U.S. U-23 international Charlie Horton has had quite a week.
After finishing up with the U.S. U-23 national team following a third-place finish for Andreas Herzog’s side at the prestigious Toulon Tournament in France, Horton then signed a two-year contract with illustrious English club Leeds United and now he is back at home in Ohio putting his feet up for a well-deserved rest.
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But the American international has big plans for the future as he aims to emulate some of the great U.S. goalkeepers to grace the Premier League. That said, he’s keen to take it one step at a time to make his mark in England.
Horton, still just 20 years old, spoke to ProSoccerTalk from the U.S. and is delighted to have landed at English Championship club Leeds. He is determined to continue his development with one of English soccer’s biggest clubs that has fallen on tough times of late.
Talking about his decision to sign for Leeds, Horton is excited he will now get the chance to develop and help Leeds get back to England’s top-flight after deciding to leave Cardiff City.
“For me it was about what was the best step to take. I wasn’t really worried about what league it was in. I was more concerned on my development and where I could thrive,” Horton said. “I signed with my agent Patrick [McCabe] and we sat down and mapped everything out. As the situation merited, it was a serious decision and it didn’t need to be rushed. At the end of it we had five or six teams highly interested from MLS, two or three from the UK and a couple of others in Europe. It was making sure the right opportunity arose and that ultimately came with Leeds who are a massive club and were in the UEFA Champions League not long ago.”
And Leeds are pretty pumped to have a promising young goalkeeper like Horton on board too.
The American, who was born in London and grew up in Croydon before moving to Ohio as an nine year old, will once again get to work with renowned goalkeeping coach Richard Hartis. Horton’s relationship with Hartis dates back to Cardiff and Hartis has coached at Manchester United and with the English national team’s youth setup.
“It was massive. The opportunity to work with him [Hartis] is huge,”Horton explained. “He is one of the most well-respected goalkeeping coaches in the industry. I have done well working with him before and to pair that with a club like Leeds, a manager like Uwe Rosler and an owner who is so passionate about the club… it was easy for me.”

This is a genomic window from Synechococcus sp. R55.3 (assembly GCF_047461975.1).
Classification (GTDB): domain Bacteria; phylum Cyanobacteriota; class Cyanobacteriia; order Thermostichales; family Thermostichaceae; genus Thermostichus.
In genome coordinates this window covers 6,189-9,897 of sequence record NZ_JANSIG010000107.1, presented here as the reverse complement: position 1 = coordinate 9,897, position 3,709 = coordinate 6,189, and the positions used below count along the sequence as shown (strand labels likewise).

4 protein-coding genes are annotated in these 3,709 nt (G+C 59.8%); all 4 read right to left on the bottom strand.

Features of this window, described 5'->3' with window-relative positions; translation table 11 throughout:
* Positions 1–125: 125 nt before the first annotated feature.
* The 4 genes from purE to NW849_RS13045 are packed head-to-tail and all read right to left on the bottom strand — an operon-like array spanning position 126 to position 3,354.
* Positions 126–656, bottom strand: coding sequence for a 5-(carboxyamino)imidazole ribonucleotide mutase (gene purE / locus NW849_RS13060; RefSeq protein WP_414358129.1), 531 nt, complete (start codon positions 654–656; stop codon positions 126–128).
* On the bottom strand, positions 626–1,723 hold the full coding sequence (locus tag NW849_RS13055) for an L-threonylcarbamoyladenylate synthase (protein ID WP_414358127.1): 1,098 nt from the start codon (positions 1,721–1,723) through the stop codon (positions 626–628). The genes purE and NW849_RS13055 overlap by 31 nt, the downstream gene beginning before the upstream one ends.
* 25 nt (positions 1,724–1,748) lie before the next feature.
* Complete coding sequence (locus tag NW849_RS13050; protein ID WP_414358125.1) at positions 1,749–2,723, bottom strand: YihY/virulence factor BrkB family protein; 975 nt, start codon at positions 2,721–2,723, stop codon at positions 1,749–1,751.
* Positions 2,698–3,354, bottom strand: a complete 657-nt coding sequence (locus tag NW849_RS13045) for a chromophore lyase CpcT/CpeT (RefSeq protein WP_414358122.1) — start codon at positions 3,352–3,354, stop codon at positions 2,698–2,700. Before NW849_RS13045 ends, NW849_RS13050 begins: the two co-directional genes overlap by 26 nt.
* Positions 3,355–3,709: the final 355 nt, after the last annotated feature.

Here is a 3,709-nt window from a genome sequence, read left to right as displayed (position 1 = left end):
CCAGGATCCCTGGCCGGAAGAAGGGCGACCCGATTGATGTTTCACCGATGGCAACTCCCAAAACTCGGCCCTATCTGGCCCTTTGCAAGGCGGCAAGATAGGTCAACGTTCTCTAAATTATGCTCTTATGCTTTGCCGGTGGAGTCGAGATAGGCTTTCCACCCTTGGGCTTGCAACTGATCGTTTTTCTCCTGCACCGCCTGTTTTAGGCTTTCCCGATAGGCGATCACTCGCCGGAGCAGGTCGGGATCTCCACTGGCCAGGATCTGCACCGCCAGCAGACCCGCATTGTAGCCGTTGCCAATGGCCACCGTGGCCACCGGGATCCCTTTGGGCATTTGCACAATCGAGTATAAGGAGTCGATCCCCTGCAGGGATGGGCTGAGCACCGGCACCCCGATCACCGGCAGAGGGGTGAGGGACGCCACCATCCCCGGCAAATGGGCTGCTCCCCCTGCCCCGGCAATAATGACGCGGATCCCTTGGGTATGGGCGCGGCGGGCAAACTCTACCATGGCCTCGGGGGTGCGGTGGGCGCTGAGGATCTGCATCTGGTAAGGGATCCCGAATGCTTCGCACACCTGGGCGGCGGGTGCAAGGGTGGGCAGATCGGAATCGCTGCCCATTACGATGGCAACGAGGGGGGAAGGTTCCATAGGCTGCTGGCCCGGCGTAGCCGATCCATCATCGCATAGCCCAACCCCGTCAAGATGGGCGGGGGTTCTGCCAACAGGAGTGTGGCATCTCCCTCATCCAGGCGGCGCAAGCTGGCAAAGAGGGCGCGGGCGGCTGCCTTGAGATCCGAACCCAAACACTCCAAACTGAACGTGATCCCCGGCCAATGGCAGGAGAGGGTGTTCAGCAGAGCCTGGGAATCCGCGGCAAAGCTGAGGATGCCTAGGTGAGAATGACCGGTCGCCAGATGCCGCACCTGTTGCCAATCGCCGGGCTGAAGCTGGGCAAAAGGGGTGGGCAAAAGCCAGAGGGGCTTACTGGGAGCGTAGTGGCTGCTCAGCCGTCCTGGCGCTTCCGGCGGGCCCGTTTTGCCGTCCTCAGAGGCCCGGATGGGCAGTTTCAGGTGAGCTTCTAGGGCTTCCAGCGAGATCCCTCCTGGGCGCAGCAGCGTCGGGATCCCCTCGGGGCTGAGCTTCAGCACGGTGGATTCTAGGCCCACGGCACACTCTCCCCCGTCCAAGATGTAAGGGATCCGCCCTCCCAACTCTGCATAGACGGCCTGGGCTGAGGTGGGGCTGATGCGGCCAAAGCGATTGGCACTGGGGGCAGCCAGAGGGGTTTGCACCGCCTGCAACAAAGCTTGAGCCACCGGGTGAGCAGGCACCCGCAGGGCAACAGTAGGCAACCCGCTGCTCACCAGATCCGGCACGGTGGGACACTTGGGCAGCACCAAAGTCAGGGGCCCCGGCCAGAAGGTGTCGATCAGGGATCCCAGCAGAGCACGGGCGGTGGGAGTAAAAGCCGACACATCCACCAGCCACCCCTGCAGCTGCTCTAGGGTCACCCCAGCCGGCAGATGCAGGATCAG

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When it comes to Rosler, Horton is his first signing as Leeds’ new manager. The German coach has taken over at the Yorkshire club with one main target from ambitious and eccentric owner Massimo Cellino: get them back in the Premier League.
After his playing days with Manchester City and Southampton were over, Rosler built up a healthy coaching resume and led Brentford through the lower divisions but a short but after a short and rather unsavory stint in charge at Wigan Athletic he has landed at Leeds. Rosler’s plan is for Horton to get playing time in the U-21 development squad but to also push current Leeds No. 1 Marco Silvestri.
“I know the manager and assistant manager of the USA team and they gave him a glowing reference. We’re very happy with him…” Rosler said. “He is one who will push every single day to get better. He will push the guys in front of him and he will get playing time in the Under-21s. I’m looking forward to working with such a positive character like Charlie. He will train everyday with the first team and Richard. He has very good potential and will be a future number one. He will travel with us for preseason – he’s a first-team player playing in the Under-21s. He has tremendous potential.”
One of the things that attracted Horton to Leeds was Rosler’s track record of playing youngsters at Brentford and Leeds also boast plenty of academy prospects in their current squad with Sam Byram and Alex Mowatt just a few of the current crop, while James Milner, Aaron Lennon and Harry Kewell have come through in the past during Leeds’ heyday in the Champions League some 15 years ago.
Although it is often tough for young ‘keepers to get a chance to play regularly in their early 20’s in the Football League in England — not everyone can be as capable of the likes of David de Gea and Thibaut Courtois early in their careers — Horton is certainly in the right place to get opportunities.
“I knew that when Uwe was interested that he is not afraid to play young players. That is huge for me,” Horton admitted. “But I am also really excited to get around him because he’s just a top draw coach. When I am ready and the coaching staff believe that, I am going to hopefully grab the opportunity with both hands and not look back.”
His upbringing in both England and the U.S. make Horton a unique character and he is better placed than most to talk about the reasons why so many good goalkeepers continue to be produced by the United States.
“I think the interesting thing to look at is the way that young Americans play a variety of sports. For me I was really lucky because I grew up in England which gave me the passionate and love for soccer,” Horton said. “Then I moved here [the U.S.] and for two or three years, obviously I was always focused on soccer and being a goalkeeper, but I was playing basketball, American football, baseball and volleyball. All of these sports that develop hand-eye coordination that a European may not necessarily get on such a scale.”